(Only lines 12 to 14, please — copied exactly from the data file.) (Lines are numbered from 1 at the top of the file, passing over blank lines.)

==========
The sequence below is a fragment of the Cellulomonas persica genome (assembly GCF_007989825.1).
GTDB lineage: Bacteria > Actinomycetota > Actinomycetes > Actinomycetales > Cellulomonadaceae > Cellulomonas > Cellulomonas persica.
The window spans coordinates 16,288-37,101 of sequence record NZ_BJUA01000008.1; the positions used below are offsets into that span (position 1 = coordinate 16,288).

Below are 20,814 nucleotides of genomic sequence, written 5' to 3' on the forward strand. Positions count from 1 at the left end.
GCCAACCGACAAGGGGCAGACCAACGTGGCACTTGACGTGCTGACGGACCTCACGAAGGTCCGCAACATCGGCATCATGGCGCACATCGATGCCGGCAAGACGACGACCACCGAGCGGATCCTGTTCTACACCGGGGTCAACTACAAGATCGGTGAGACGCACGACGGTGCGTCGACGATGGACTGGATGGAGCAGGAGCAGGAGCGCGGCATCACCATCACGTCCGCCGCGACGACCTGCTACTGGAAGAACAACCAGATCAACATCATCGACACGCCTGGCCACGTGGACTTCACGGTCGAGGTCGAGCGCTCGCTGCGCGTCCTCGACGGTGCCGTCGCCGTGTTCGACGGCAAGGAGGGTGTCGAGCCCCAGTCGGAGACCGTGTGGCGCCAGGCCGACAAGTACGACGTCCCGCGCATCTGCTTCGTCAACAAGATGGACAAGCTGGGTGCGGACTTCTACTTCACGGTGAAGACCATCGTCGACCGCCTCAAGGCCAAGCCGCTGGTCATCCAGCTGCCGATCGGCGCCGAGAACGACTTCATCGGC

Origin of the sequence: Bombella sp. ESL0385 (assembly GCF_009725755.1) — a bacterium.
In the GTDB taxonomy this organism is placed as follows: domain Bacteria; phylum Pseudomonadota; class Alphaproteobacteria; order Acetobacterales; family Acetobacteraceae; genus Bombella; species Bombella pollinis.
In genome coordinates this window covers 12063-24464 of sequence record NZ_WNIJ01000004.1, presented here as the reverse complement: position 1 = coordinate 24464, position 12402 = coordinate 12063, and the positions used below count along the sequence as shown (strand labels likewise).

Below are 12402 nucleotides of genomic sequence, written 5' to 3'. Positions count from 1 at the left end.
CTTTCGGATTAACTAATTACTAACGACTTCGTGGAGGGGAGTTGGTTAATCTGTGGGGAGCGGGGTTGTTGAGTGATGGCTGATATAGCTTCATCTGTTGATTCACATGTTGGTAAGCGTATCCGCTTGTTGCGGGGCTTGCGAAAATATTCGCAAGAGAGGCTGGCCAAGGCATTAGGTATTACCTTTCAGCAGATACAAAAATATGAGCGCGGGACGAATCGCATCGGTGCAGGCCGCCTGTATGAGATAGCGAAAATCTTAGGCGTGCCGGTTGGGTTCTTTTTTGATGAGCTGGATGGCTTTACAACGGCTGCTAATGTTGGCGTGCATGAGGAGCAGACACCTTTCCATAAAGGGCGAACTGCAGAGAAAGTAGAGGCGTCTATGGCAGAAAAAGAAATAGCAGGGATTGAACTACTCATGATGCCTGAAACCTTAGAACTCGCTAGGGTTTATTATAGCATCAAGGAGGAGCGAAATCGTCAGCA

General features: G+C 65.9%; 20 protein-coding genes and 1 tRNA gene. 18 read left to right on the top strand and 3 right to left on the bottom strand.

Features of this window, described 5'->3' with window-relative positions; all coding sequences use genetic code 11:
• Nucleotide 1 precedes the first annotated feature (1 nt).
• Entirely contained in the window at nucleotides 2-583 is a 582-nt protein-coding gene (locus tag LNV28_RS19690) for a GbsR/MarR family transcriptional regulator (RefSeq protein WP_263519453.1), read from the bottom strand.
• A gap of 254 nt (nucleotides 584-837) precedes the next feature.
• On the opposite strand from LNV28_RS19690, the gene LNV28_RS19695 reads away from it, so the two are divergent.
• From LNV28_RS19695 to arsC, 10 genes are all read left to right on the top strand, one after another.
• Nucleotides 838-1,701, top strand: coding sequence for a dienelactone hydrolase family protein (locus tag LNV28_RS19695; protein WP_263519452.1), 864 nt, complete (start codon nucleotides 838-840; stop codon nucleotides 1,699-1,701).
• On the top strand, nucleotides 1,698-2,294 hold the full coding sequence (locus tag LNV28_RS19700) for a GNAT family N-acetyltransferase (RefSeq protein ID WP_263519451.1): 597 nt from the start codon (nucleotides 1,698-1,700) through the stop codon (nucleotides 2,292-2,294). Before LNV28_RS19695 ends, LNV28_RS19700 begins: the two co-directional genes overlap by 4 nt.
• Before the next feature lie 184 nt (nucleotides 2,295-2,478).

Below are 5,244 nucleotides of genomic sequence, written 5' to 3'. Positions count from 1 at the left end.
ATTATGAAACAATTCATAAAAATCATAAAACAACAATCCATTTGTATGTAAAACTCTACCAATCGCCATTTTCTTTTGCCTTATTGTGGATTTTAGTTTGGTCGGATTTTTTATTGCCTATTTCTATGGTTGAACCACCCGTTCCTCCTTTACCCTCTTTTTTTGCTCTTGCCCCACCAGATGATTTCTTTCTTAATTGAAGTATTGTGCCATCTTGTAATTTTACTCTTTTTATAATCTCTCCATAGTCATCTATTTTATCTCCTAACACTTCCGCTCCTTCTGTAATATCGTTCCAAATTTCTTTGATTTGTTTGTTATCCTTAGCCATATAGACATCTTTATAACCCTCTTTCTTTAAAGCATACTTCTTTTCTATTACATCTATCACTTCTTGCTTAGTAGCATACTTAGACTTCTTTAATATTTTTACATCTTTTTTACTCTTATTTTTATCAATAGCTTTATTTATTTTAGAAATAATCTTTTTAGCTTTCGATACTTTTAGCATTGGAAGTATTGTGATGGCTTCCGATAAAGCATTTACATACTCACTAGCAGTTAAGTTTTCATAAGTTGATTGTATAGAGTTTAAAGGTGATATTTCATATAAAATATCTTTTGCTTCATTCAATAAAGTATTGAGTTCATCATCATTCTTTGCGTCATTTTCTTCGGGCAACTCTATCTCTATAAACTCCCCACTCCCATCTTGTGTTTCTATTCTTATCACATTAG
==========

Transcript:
Features of this window, described 5'->3' with window-relative positions; all coding sequences use genetic code 11:
• Nucleotide 1 precedes the first annotated feature (1 nt).
• Entirely contained in the window at nucleotides 2-583 is a 582-nt protein-coding gene (locus tag LNV28_RS19690) for a GbsR/MarR family transcriptional regulator (RefSeq protein WP_263519453.1), read from the bottom strand.